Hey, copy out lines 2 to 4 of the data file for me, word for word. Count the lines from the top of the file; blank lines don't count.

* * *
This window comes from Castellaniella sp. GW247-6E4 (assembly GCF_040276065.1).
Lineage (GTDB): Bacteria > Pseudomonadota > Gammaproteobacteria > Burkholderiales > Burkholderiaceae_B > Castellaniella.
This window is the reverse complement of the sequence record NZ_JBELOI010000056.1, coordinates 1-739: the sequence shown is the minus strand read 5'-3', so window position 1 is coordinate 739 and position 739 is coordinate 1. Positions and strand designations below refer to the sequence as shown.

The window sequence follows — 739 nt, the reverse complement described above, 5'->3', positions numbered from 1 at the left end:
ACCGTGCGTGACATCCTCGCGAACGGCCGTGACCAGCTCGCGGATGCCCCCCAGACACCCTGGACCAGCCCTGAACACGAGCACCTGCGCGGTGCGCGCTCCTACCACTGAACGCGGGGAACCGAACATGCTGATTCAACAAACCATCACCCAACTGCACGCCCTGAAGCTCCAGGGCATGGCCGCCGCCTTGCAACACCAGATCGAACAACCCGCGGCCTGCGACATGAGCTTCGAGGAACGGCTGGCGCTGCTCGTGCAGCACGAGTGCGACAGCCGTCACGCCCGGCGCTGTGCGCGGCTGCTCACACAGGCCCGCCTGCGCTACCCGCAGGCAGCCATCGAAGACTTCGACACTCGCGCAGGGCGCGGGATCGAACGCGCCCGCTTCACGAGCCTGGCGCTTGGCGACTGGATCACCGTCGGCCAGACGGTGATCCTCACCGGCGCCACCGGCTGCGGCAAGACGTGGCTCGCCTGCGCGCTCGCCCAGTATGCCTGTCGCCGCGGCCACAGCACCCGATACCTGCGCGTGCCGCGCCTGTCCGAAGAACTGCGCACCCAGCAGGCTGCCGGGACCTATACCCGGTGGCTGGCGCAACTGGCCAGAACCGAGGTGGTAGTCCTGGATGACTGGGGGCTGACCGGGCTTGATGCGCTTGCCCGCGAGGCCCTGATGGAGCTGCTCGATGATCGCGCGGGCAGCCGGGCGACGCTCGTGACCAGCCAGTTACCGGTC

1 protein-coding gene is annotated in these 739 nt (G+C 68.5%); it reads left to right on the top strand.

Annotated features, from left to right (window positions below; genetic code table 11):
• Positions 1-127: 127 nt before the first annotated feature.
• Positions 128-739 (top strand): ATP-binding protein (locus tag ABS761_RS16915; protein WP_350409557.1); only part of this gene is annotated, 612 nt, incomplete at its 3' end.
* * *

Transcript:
Lineage (GTDB): Bacteria > Pseudomonadota > Gammaproteobacteria > Burkholderiales > Burkholderiaceae_B > Castellaniella.
This window is the reverse complement of the sequence record NZ_JBELOI010000056.1, coordinates 1-739: the sequence shown is the minus strand read 5'-3', so window position 1 is coordinate 739 and position 739 is coordinate 1. Positions and strand designations below refer to the sequence as shown.

The window sequence follows — 739 nt, the reverse complement described above, 5'->3', positions numbered from 1 at the left end: